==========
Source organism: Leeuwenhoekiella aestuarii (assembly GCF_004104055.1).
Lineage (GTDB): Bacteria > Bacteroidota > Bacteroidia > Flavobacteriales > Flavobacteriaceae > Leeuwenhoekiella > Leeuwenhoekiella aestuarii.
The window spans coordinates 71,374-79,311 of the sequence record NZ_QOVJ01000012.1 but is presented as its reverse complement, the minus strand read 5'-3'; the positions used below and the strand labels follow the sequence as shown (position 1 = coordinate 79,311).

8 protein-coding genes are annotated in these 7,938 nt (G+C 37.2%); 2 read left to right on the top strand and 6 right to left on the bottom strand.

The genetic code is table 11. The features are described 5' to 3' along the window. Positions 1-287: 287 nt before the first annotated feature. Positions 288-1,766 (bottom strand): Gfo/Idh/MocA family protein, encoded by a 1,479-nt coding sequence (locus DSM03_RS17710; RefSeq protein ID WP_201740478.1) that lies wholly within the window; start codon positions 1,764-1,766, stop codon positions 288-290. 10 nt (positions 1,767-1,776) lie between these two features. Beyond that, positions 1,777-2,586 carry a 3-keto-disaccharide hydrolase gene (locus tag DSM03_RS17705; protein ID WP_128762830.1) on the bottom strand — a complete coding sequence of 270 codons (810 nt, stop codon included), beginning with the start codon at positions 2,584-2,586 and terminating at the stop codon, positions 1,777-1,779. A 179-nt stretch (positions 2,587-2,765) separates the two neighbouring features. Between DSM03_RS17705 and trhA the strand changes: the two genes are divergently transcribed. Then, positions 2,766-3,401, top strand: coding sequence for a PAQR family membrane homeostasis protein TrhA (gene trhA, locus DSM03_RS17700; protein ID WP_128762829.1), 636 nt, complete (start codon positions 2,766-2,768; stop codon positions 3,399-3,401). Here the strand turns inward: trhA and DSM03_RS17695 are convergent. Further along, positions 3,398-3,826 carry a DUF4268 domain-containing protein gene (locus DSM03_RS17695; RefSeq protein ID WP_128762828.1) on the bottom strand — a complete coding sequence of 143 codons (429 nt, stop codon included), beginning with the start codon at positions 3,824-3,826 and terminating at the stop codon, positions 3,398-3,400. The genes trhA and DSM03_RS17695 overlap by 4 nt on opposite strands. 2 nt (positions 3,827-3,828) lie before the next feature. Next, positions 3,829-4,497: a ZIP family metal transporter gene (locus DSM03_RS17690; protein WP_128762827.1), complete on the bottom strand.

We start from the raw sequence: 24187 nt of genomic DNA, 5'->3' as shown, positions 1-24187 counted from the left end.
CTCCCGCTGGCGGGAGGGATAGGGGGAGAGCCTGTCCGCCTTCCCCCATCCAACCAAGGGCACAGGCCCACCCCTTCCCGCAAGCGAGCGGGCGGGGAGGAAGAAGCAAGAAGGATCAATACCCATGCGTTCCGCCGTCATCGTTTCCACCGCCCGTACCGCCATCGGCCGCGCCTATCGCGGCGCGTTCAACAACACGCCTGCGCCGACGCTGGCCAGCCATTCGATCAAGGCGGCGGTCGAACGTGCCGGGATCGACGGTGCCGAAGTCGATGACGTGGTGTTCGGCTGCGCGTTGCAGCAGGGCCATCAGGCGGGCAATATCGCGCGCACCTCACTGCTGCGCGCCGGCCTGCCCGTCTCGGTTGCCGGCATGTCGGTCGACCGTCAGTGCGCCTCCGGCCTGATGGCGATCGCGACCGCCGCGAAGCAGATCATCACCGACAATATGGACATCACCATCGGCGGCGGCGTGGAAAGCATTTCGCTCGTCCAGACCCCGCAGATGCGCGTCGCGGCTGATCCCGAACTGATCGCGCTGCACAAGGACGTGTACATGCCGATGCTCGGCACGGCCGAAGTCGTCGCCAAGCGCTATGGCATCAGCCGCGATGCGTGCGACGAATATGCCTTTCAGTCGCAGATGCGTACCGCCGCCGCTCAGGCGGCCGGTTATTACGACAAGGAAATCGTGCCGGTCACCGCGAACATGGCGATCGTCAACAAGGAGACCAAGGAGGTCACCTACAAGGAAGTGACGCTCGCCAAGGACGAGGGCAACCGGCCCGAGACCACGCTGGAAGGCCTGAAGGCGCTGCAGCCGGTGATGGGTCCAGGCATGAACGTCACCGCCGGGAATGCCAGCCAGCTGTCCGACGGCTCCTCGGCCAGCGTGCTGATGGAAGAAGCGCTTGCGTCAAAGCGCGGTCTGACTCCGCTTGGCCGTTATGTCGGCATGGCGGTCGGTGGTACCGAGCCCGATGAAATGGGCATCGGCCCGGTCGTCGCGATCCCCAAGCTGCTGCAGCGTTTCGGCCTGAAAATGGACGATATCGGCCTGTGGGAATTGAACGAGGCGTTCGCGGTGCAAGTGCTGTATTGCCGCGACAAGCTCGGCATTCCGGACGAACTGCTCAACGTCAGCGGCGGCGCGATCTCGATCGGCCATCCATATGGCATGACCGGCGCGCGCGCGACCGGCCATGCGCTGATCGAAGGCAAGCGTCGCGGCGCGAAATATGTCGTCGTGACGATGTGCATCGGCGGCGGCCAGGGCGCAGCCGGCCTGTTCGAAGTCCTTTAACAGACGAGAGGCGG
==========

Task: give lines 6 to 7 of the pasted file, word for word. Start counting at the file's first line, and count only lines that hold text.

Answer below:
We start from the raw sequence: 24187 nt of genomic DNA, 5'->3' as shown, positions 1-24187 counted from the left end.
CTCCCGCTGGCGGGAGGGATAGGGGGAGAGCCTGTCCGCCTTCCCCCATCCAACCAAGGGCACAGGCCCACCCCTTCCCGCAAGCGAGCGGGCGGGGAGGAAGAAGCAAGAAGGATCAATACCCATGCGTTCCGCCGTCATCGTTTCCACCGCCCGTACCGCCATCGGCCGCGCCTATCGCGGCGCGTTCAACAACACGCCTGCGCCGACGCTGGCCAGCCATTCGATCAAGGCGGCGGTCGAACGTGCCGGGATCGACGGTGCCGAAGTCGATGACGTGGTGTTCGGCTGCGCGTTGCAGCAGGGCCATCAGGCGGGCAATATCGCGCGCACCTCACTGCTGCGCGCCGGCCTGCCCGTCTCGGTTGCCGGCATGTCGGTCGACCGTCAGTGCGCCTCCGGCCTGATGGCGATCGCGACCGCCGCGAAGCAGATCATCACCGACAATATGGACATCACCATCGGCGGCGGCGTGGAAAGCATTTCGCTCGTCCAGACCCCGCAGATGCGCGTCGCGGCTGATCCCGAACTGATCGCGCTGCACAAGGACGTGTACATGCCGATGCTCGGCACGGCCGAAGTCGTCGCCAAGCGCTATGGCATCAGCCGCGATGCGTGCGACGAATATGCCTTTCAGTCGCAGATGCGTACCGCCGCCGCTCAGGCGGCCGGTTATTACGACAAGGAAATCGTGCCGGTCACCGCGAACATGGCGATCGTCAACAAGGAGACCAAGGAGGTCACCTACAAGGAAGTGACGCTCGCCAAGGACGAGGGCAACCGGCCCGAGACCACGCTGGAAGGCCTGAAGGCGCTGCAGCCGGTGATGGGTCCAGGCATGAACGTCACCGCCGGGAATGCCAGCCAGCTGTCCGACGGCTCCTCGGCCAGCGTGCTGATGGAAGAAGCGCTTGCGTCAAAGCGCGGTCTGACTCCGCTTGGCCGTTATGTCGGCATGGCGGTCGGTGGTACCGAGCCCGATGAAATGGGCATCGGCCCGGTCGTCGCGATCCCCAAGCTGCTGCAGCGTTTCGGCCTGAAAATGGACGATATCGGCCTGTGGGAATTGAACGAGGCGTTCGCGGTGCAAGTGCTGTATTGCCGCGACAAGCTCGGCATTCCGGACGAACTGCTCAACGTCAGCGGCGGCGCGATCTCGATCGGCCATCCATATGGCATGACCGGCGCGCGCGCGACCGGCCATGCGCTGATCGAAGGCAAGCGTCGCGGCGCGAAATATGTCGTCGTGACGATGTGCATCGGCGGCGGCCAGGGCGCAGCCGGCCTGTTCGAAGTCCTTTAACAGACGAGAGGCGG